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Forever, Forever-ever?

Dragging your feet on an important decision or perhaps you’ve got all the options playing on repeat in your mind? It feels like the outcome of the decision will impact you forever. Forever-ever.

Unless you are putting a ring on it, buying a house or having a baby… it is probably not a forever decision. (Yes, I'm leaving out other important things) I’m not saying to not be thoughtful about important choices. I am saying don’t let overwhelm stop you from deciding.

May I offer a few suggestions:

First and foremost, chances are very high that the decision you are wrestling with is not the last important decision. It is just the next one. And after this one, there will be another decision. So if it feels overwhelming, remind yourself, this is not the last decision, it is just the next one.

Recite and release: “This is not the last decision, just the next one.” Remember that. Say it to yourself if it starts to feel overwhelming.

Are you putting the cart before the horse? For example, perhaps you are considering looking for a new job. Your internal dialogue gets to work forecasting all the things that will need to be considered. What will my current boss think? What about my schedule? What about my team? Hold up. You are getting way ahead of yourself. The decision to make today - apply or don’t apply.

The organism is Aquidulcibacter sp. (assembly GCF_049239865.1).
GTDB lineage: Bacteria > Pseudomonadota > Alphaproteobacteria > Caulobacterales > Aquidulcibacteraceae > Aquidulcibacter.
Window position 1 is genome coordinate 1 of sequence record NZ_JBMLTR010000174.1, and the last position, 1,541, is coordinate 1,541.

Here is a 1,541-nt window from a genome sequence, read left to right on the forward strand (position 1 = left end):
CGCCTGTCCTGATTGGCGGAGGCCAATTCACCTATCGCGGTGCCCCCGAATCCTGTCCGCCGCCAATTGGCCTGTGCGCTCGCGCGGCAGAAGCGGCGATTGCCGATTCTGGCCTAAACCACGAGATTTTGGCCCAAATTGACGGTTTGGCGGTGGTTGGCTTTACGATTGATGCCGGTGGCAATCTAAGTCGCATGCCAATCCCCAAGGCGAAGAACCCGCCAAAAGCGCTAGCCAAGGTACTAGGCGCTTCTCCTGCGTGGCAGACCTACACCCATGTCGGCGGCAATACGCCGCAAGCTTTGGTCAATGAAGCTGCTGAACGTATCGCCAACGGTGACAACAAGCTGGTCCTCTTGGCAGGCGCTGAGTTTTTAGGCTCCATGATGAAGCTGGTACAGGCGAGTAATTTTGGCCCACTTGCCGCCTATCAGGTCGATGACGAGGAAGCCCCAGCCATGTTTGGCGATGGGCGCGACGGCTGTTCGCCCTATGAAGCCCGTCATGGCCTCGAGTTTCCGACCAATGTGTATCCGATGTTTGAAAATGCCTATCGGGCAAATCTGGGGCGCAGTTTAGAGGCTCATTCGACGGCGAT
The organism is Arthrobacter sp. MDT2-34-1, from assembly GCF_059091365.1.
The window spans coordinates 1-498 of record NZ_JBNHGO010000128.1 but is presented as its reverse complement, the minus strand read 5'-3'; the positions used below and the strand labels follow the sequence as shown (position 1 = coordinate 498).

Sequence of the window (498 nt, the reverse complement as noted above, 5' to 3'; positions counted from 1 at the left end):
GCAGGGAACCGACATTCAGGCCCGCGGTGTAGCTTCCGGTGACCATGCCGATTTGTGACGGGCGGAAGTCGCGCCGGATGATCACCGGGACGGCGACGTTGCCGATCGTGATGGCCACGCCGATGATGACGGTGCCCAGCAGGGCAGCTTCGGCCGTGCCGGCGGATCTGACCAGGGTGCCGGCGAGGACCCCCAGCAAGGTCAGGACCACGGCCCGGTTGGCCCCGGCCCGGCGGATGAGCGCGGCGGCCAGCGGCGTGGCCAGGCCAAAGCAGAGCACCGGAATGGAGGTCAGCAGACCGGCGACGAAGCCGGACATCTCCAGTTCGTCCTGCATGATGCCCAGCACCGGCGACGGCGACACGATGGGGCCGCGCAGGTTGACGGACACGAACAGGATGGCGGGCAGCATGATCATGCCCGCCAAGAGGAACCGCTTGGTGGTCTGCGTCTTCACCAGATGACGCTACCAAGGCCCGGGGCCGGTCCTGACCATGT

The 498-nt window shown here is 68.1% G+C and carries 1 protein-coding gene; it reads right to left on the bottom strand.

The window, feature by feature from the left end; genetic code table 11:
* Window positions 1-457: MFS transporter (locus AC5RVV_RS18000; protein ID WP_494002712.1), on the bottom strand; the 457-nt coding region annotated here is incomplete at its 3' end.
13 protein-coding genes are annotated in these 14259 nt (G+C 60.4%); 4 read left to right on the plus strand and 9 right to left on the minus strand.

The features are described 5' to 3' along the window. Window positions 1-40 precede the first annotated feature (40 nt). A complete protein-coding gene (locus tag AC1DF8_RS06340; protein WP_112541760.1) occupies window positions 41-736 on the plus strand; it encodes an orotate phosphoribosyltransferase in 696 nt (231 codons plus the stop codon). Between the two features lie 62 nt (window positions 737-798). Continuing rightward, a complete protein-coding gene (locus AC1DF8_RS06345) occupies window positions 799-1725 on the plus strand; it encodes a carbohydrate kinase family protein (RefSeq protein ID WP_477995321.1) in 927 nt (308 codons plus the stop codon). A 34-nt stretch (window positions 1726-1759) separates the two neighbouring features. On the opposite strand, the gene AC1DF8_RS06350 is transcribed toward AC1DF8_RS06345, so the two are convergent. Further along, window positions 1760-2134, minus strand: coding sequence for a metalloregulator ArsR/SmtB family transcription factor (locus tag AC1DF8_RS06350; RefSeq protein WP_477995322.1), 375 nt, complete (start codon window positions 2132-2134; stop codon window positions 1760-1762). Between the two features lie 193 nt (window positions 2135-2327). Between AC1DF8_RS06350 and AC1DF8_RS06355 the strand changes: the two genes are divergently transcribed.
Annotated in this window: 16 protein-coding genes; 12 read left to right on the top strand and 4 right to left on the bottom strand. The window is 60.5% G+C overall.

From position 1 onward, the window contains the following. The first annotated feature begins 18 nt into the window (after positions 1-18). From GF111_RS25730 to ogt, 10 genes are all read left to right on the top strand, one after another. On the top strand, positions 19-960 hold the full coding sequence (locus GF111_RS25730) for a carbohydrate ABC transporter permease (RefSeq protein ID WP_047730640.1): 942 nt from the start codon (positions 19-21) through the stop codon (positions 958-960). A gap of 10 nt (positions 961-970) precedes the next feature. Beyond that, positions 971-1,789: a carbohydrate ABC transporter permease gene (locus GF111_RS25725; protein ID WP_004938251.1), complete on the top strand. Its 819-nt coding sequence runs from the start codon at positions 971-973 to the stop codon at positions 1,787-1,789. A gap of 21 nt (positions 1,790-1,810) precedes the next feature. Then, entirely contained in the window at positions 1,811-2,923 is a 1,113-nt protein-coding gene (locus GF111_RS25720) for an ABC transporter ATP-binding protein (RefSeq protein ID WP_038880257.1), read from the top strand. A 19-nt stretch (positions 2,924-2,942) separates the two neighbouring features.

Today’s question, today. Move forward by answering today’s question first. Catalog the others so you can come back to them when they are relevant.

Is this one of those big hairy questions, the type you struggle to get your arms around? For these questions, two step process:

First, am I asking the right question? Before you get too deep in the process, critically examine if the question you are seeking to answer is the right one. An important element to this is understanding what of the matter at hand is really in your control. Once you are clear on the question and certain of your ability to control it, move to part two.

Second, can I break this big question down into a series of smaller questions or tasks? The answer is nearly always, yes. The questions could act as a checklist to help in your decision making process. The questions could act as a series of stage gates where each affirmative answer opens the door to the next question until you come to conclusion. The smaller questions may help you refine the problem. Even better, the smaller questions may help you find an even better interim solution.

Confirm the question and break it down. Confirm you’ve got the right question and then pull it apart into its smaller bitesize elements.

A few final thoughts:

  • Don’t ignore the resources you have. Your network, your past decisions. These are important resources that you can leverage.

  • Engage others as a sounding board. They will see angles you don't. Hey, this is a great opportunity to work with a coach, just saying.

  • Be open to all the learning that will come from this. This is rich territory.

You got this.

- Audrey

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